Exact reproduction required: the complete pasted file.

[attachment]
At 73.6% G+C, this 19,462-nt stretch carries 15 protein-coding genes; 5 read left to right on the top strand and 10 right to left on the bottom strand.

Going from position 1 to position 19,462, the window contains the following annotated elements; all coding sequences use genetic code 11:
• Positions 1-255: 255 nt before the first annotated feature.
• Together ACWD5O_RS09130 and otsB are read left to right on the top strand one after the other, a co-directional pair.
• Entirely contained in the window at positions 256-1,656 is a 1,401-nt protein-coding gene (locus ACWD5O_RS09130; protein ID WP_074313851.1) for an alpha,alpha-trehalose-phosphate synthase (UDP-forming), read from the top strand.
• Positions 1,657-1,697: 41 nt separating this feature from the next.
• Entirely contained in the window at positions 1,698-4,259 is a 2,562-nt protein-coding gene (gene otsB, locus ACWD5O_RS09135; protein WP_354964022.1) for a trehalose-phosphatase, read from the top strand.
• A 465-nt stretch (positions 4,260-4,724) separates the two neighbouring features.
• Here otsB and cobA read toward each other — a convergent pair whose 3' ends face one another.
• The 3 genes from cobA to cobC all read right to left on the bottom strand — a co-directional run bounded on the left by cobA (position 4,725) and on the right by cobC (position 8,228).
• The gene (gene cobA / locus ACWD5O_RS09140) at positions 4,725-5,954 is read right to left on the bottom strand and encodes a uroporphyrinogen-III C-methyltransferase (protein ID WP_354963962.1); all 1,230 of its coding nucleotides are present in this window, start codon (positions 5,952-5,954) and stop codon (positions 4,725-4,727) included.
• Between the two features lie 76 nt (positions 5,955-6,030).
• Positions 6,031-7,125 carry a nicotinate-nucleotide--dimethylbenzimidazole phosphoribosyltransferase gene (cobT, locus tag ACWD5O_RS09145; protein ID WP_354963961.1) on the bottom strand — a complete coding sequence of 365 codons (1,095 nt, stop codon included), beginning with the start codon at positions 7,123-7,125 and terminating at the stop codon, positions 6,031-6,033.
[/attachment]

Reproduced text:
At 73.6% G+C, this 19,462-nt stretch carries 15 protein-coding genes; 5 read left to right on the top strand and 10 right to left on the bottom strand.

Going from position 1 to position 19,462, the window contains the following annotated elements; all coding sequences use genetic code 11:
• Positions 1-255: 255 nt before the first annotated feature.
• Together ACWD5O_RS09130 and otsB are read left to right on the top strand one after the other, a co-directional pair.
• Entirely contained in the window at positions 256-1,656 is a 1,401-nt protein-coding gene (locus ACWD5O_RS09130; protein ID WP_074313851.1) for an alpha,alpha-trehalose-phosphate synthase (UDP-forming), read from the top strand.
• Positions 1,657-1,697: 41 nt separating this feature from the next.
• Entirely contained in the window at positions 1,698-4,259 is a 2,562-nt protein-coding gene (gene otsB, locus ACWD5O_RS09135; protein WP_354964022.1) for a trehalose-phosphatase, read from the top strand.
• A 465-nt stretch (positions 4,260-4,724) separates the two neighbouring features.
• Here otsB and cobA read toward each other — a convergent pair whose 3' ends face one another.
• The 3 genes from cobA to cobC all read right to left on the bottom strand — a co-directional run bounded on the left by cobA (position 4,725) and on the right by cobC (position 8,228).
• The gene (gene cobA / locus ACWD5O_RS09140) at positions 4,725-5,954 is read right to left on the bottom strand and encodes a uroporphyrinogen-III C-methyltransferase (protein ID WP_354963962.1); all 1,230 of its coding nucleotides are present in this window, start codon (positions 5,952-5,954) and stop codon (positions 4,725-4,727) included.
• Between the two features lie 76 nt (positions 5,955-6,030).
• Positions 6,031-7,125 carry a nicotinate-nucleotide--dimethylbenzimidazole phosphoribosyltransferase gene (cobT, locus tag ACWD5O_RS09145; protein ID WP_354963961.1) on the bottom strand — a complete coding sequence of 365 codons (1,095 nt, stop codon included), beginning with the start codon at positions 7,123-7,125 and terminating at the stop codon, positions 6,031-6,033.